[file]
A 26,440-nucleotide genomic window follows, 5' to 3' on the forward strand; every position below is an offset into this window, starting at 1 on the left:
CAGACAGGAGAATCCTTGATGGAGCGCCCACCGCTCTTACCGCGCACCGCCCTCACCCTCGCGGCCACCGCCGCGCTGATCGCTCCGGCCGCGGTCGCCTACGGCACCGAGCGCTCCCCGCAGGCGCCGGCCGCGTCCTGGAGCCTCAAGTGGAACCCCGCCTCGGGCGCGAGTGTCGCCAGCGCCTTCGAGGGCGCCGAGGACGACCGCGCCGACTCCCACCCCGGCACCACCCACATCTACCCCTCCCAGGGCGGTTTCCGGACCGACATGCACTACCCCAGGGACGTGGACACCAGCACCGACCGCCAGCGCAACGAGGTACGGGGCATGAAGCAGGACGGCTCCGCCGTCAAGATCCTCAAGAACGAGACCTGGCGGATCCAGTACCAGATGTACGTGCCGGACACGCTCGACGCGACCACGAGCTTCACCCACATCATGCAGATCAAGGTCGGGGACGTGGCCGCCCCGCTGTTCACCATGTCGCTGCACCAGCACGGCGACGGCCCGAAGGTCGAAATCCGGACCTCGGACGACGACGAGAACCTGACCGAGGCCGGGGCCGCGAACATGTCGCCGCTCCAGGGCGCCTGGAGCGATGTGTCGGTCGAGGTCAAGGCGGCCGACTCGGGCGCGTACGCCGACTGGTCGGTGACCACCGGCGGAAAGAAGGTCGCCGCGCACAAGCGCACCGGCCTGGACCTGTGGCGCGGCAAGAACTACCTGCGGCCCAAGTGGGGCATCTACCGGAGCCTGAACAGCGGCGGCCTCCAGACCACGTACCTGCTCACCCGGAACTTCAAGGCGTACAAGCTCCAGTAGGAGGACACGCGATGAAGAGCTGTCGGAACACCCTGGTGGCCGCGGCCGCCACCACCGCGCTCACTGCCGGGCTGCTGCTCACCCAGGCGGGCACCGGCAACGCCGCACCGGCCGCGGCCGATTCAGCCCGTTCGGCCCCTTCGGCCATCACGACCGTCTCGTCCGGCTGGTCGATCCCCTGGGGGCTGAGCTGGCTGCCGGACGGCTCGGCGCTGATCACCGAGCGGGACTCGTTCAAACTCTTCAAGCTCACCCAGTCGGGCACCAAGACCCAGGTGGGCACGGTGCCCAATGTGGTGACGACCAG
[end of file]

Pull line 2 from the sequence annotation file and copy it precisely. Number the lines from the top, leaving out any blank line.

CAGACAGGAGAATCCTTGATGGAGCGCCCACCGCTCTTACCGCGCACCGCCCTCACCCTCGCGGCCACCGCCGCGCTGATCGCTCCGGCCGCGGTCGCCTACGGCACCGAGCGCTCCCCGCAGGCGCCGGCCGCGTCCTGGAGCCTCAAGTGGAACCCCGCCTCGGGCGCGAGTGTCGCCAGCGCCTTCGAGGGCGCCGAGGACGACCGCGCCGACTCCCACCCCGGCACCACCCACATCTACCCCTCCCAGGGCGGTTTCCGGACCGACATGCACTACCCCAGGGACGTGGACACCAGCACCGACCGCCAGCGCAACGAGGTACGGGGCATGAAGCAGGACGGCTCCGCCGTCAAGATCCTCAAGAACGAGACCTGGCGGATCCAGTACCAGATGTACGTGCCGGACACGCTCGACGCGACCACGAGCTTCACCCACATCATGCAGATCAAGGTCGGGGACGTGGCCGCCCCGCTGTTCACCATGTCGCTGCACCAGCACGGCGACGGCCCGAAGGTCGAAATCCGGACCTCGGACGACGACGAGAACCTGACCGAGGCCGGGGCCGCGAACATGTCGCCGCTCCAGGGCGCCTGGAGCGATGTGTCGGTCGAGGTCAAGGCGGCCGACTCGGGCGCGTACGCCGACTGGTCGGTGACCACCGGCGGAAAGAAGGTCGCCGCGCACAAGCGCACCGGCCTGGACCTGTGGCGCGGCAAGAACTACCTGCGGCCCAAGTGGGGCATCTACCGGAGCCTGAACAGCGGCGGCCTCCAGACCACGTACCTGCTCACCCGGAACTTCAAGGCGTACAAGCTCCAGTAGGAGGACACGCGATGAAGAGCTGTCGGAACACCCTGGTGGCCGCGGCCGCCACCACCGCGCTCACTGCCGGGCTGCTGCTCACCCAGGCGGGCACCGGCAACGCCGCACCGGCCGCGGCCGATTCAGCCCGTTCGGCCCCTTCGGCCATCACGACCGTCTCGTCCGGCTGGTCGATCCCCTGGGGGCTGAGCTGGCTGCCGGACGGCTCGGCGCTGATCACCGAGCGGGACTCGTTCAAACTCTTCAAGCTCACCCAGTCGGGCACCAAGACCCAGGTGGGCACGGTGCCCAATGTGGTGACGACCAG